Can a Wyoming Police Officer Demand Proof of Auto Insurance?
To help decrease the percentage of uninsured motorists in Wyoming, state legislators gave WY law enforcement officers the right to request proof of auto insurance at any time. If motorists are unable to produce adequate proof, they have seven days to present the necessary documentation to the state Department of Transportation or risk being fined or imprisoned.
Adequate proof of Wyoming car insurance can include a valid insurance card or binder produced by a company licensed to sell vehicle coverage in the Equality State. Additionally, drivers can provide evidence of a bond on file with the Department of Transportation or a certificate of deposit in the amount of $25,000 with the state treasurer. Although these alternative forms of financial responsibility are sufficient to avoid being convicted of driving while uninsured, the majority of motorists choose to purchase vehicle coverage.
If motorists are convicted of driving without adequate coverage, they face a minimum fine of up to $750 and the possibility of spending no more than six months in jail. Additional convictions are likely to be met with increasingly severe consequences. Vehicle owners can avoid these consequences by buying Wyoming auto insurance from a licensed insurer and keeping an updated certificate of insurance in the insured vehicle.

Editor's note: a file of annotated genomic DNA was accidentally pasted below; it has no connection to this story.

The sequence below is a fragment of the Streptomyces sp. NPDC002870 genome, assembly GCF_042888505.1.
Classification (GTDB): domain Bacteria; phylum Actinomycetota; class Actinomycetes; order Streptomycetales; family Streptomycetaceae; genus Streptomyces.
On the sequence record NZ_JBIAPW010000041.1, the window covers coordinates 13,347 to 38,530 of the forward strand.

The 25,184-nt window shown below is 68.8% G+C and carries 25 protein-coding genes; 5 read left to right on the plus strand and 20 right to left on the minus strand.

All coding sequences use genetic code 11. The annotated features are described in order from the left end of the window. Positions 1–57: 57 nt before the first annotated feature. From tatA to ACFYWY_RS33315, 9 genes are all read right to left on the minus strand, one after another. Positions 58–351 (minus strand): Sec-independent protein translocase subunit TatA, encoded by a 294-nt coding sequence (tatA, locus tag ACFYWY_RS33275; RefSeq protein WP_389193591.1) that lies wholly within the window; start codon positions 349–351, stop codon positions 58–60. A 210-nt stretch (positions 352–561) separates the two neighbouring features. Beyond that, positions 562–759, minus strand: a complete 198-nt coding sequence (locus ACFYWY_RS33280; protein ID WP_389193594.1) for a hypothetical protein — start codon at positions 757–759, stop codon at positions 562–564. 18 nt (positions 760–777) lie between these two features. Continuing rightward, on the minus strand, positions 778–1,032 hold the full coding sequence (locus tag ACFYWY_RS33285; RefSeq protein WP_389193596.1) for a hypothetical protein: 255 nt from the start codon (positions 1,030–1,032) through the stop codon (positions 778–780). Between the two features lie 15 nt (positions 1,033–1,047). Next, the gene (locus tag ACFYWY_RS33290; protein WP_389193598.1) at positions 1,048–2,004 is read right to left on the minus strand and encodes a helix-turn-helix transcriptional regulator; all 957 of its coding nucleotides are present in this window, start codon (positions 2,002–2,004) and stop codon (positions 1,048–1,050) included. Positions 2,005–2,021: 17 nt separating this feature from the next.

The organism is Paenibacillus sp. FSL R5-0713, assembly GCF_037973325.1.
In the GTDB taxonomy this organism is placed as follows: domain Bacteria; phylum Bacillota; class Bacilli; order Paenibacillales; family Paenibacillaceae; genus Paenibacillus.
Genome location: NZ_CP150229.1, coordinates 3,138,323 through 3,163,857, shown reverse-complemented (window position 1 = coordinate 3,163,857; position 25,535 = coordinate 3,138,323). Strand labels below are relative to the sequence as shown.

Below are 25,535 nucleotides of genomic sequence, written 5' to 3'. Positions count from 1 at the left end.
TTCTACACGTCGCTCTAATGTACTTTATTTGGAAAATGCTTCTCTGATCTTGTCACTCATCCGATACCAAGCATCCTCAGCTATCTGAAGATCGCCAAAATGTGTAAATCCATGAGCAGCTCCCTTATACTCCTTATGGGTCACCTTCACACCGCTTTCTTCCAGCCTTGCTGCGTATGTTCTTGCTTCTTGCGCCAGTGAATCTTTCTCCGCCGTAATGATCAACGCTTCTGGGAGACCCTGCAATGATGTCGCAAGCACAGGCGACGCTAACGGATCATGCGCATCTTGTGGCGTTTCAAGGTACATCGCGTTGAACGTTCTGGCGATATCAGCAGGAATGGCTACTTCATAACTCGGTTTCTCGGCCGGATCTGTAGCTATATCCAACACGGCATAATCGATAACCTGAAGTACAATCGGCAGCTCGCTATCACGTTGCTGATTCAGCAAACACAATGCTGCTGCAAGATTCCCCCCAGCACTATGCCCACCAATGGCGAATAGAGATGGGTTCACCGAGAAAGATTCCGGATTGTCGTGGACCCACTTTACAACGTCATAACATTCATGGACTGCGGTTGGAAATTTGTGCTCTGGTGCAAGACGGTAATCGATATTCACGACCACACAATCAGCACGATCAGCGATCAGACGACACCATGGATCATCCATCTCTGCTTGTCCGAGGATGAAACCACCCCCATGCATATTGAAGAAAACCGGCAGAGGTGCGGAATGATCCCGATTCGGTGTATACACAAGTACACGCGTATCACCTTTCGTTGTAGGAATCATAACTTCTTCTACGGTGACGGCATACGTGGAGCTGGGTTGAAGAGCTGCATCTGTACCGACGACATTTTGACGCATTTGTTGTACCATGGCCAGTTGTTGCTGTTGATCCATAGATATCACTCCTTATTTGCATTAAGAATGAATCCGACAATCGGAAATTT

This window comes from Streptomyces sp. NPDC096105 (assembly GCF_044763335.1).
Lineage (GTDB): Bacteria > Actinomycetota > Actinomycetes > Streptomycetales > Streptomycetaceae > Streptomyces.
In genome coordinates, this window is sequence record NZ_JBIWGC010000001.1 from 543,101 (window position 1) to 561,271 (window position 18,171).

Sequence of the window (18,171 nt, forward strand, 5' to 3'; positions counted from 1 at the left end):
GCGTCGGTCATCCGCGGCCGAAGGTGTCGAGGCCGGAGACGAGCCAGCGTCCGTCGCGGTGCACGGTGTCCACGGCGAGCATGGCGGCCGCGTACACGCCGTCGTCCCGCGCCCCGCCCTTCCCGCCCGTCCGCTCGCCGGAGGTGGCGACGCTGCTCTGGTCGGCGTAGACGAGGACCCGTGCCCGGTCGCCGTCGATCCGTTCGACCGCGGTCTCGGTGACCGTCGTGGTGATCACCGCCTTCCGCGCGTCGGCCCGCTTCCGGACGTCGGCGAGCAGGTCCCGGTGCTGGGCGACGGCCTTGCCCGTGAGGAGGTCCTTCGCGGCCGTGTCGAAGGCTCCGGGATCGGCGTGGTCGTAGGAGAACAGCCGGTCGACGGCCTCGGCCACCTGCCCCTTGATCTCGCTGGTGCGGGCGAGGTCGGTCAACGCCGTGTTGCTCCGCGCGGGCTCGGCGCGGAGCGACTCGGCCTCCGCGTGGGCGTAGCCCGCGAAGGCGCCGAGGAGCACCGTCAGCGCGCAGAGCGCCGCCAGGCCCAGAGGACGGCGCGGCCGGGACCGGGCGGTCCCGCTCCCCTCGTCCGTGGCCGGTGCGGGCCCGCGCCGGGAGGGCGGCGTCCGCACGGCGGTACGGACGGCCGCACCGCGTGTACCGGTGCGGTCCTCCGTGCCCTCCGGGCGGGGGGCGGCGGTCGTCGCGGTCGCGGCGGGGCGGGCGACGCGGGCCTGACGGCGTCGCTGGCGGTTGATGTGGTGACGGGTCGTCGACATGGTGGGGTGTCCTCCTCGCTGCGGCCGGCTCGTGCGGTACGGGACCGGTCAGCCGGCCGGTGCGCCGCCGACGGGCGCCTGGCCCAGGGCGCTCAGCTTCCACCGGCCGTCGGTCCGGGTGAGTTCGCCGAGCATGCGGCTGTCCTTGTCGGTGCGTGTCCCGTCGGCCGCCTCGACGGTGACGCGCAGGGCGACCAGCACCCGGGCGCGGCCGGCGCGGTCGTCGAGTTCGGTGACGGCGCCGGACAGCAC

When motorists purchase vehicle coverage in the Equality State, they should receive a card or binder that lists important information about the policy. This card should include the following:
- Name of the coverage provider
- Names of the insured drivers
- Policy number
- Company contact number
- Vehicle identification number (VIN)
- Policy duration
- Year, make, and model of the insured vehicle
In an additional effort to decrease the number of uninsured motorists in Wyoming, drivers in the state have since 1993 been required to provide sufficient proof of insurance before registering an automobile. For motorists who choose to buy vehicle coverage, this includes purchasing bodily injury and property damage liability with minimum limits of 25/50/20. These limits, however, only reflect the minimum threshold mandated by the state. Motorists are encouraged to buy coverage that includes higher liability limits and additional protection as well to be adequately prepared for a wider range of damages and accident-related expenses.